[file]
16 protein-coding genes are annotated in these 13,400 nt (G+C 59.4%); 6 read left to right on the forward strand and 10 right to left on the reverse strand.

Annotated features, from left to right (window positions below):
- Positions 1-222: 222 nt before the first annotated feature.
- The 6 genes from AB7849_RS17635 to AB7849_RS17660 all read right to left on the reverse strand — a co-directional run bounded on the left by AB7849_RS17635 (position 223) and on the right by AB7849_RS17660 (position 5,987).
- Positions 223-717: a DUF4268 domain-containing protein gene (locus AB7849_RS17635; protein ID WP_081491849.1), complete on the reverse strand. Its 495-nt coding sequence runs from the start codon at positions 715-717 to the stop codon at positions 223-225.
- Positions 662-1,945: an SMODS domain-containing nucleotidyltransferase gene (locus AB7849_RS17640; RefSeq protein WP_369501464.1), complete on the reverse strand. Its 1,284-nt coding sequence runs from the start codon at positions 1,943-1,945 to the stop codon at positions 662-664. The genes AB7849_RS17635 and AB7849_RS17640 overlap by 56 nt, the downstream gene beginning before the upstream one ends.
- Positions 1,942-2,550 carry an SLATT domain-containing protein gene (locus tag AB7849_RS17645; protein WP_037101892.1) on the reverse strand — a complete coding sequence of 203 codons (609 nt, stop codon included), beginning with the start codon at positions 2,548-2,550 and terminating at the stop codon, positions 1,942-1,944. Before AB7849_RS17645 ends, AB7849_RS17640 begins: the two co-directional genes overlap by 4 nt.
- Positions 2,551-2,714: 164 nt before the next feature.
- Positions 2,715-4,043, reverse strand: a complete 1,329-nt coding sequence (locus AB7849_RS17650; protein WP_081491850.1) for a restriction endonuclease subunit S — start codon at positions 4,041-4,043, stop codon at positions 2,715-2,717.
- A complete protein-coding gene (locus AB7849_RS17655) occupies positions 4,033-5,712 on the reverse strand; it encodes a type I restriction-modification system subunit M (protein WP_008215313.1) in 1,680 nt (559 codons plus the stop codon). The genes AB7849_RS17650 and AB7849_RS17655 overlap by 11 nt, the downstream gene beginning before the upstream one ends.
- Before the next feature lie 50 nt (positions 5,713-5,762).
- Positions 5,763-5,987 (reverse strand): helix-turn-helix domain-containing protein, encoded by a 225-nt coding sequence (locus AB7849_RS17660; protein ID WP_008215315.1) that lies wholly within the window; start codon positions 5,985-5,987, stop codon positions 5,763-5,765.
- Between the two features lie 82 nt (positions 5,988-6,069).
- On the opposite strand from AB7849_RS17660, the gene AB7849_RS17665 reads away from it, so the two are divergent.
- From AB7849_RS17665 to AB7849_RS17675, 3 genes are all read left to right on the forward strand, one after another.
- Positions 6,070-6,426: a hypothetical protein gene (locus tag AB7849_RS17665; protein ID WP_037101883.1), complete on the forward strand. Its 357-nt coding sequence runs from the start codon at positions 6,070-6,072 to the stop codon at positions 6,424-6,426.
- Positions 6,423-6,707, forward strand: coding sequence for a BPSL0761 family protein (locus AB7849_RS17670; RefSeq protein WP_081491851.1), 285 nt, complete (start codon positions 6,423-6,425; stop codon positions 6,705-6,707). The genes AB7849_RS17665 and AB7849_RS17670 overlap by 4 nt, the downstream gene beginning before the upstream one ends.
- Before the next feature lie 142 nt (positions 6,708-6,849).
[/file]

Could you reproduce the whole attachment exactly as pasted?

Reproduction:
16 protein-coding genes are annotated in these 13,400 nt (G+C 59.4%); 6 read left to right on the forward strand and 10 right to left on the reverse strand.

Annotated features, from left to right (window positions below):
- Positions 1-222: 222 nt before the first annotated feature.
- The 6 genes from AB7849_RS17635 to AB7849_RS17660 all read right to left on the reverse strand — a co-directional run bounded on the left by AB7849_RS17635 (position 223) and on the right by AB7849_RS17660 (position 5,987).
- Positions 223-717: a DUF4268 domain-containing protein gene (locus AB7849_RS17635; protein ID WP_081491849.1), complete on the reverse strand. Its 495-nt coding sequence runs from the start codon at positions 715-717 to the stop codon at positions 223-225.
- Positions 662-1,945: an SMODS domain-containing nucleotidyltransferase gene (locus AB7849_RS17640; RefSeq protein WP_369501464.1), complete on the reverse strand. Its 1,284-nt coding sequence runs from the start codon at positions 1,943-1,945 to the stop codon at positions 662-664. The genes AB7849_RS17635 and AB7849_RS17640 overlap by 56 nt, the downstream gene beginning before the upstream one ends.
- Positions 1,942-2,550 carry an SLATT domain-containing protein gene (locus tag AB7849_RS17645; protein WP_037101892.1) on the reverse strand — a complete coding sequence of 203 codons (609 nt, stop codon included), beginning with the start codon at positions 2,548-2,550 and terminating at the stop codon, positions 1,942-1,944. Before AB7849_RS17645 ends, AB7849_RS17640 begins: the two co-directional genes overlap by 4 nt.
- Positions 2,551-2,714: 164 nt before the next feature.
- Positions 2,715-4,043, reverse strand: a complete 1,329-nt coding sequence (locus AB7849_RS17650; protein WP_081491850.1) for a restriction endonuclease subunit S — start codon at positions 4,041-4,043, stop codon at positions 2,715-2,717.
- A complete protein-coding gene (locus AB7849_RS17655) occupies positions 4,033-5,712 on the reverse strand; it encodes a type I restriction-modification system subunit M (protein WP_008215313.1) in 1,680 nt (559 codons plus the stop codon). The genes AB7849_RS17650 and AB7849_RS17655 overlap by 11 nt, the downstream gene beginning before the upstream one ends.
- Before the next feature lie 50 nt (positions 5,713-5,762).
- Positions 5,763-5,987 (reverse strand): helix-turn-helix domain-containing protein, encoded by a 225-nt coding sequence (locus AB7849_RS17660; protein ID WP_008215315.1) that lies wholly within the window; start codon positions 5,985-5,987, stop codon positions 5,763-5,765.
- Between the two features lie 82 nt (positions 5,988-6,069).
- On the opposite strand from AB7849_RS17660, the gene AB7849_RS17665 reads away from it, so the two are divergent.
- From AB7849_RS17665 to AB7849_RS17675, 3 genes are all read left to right on the forward strand, one after another.
- Positions 6,070-6,426: a hypothetical protein gene (locus tag AB7849_RS17665; protein ID WP_037101883.1), complete on the forward strand. Its 357-nt coding sequence runs from the start codon at positions 6,070-6,072 to the stop codon at positions 6,424-6,426.
- Positions 6,423-6,707, forward strand: coding sequence for a BPSL0761 family protein (locus AB7849_RS17670; RefSeq protein WP_081491851.1), 285 nt, complete (start codon positions 6,423-6,425; stop codon positions 6,705-6,707). The genes AB7849_RS17665 and AB7849_RS17670 overlap by 4 nt, the downstream gene beginning before the upstream one ends.
- Before the next feature lie 142 nt (positions 6,708-6,849).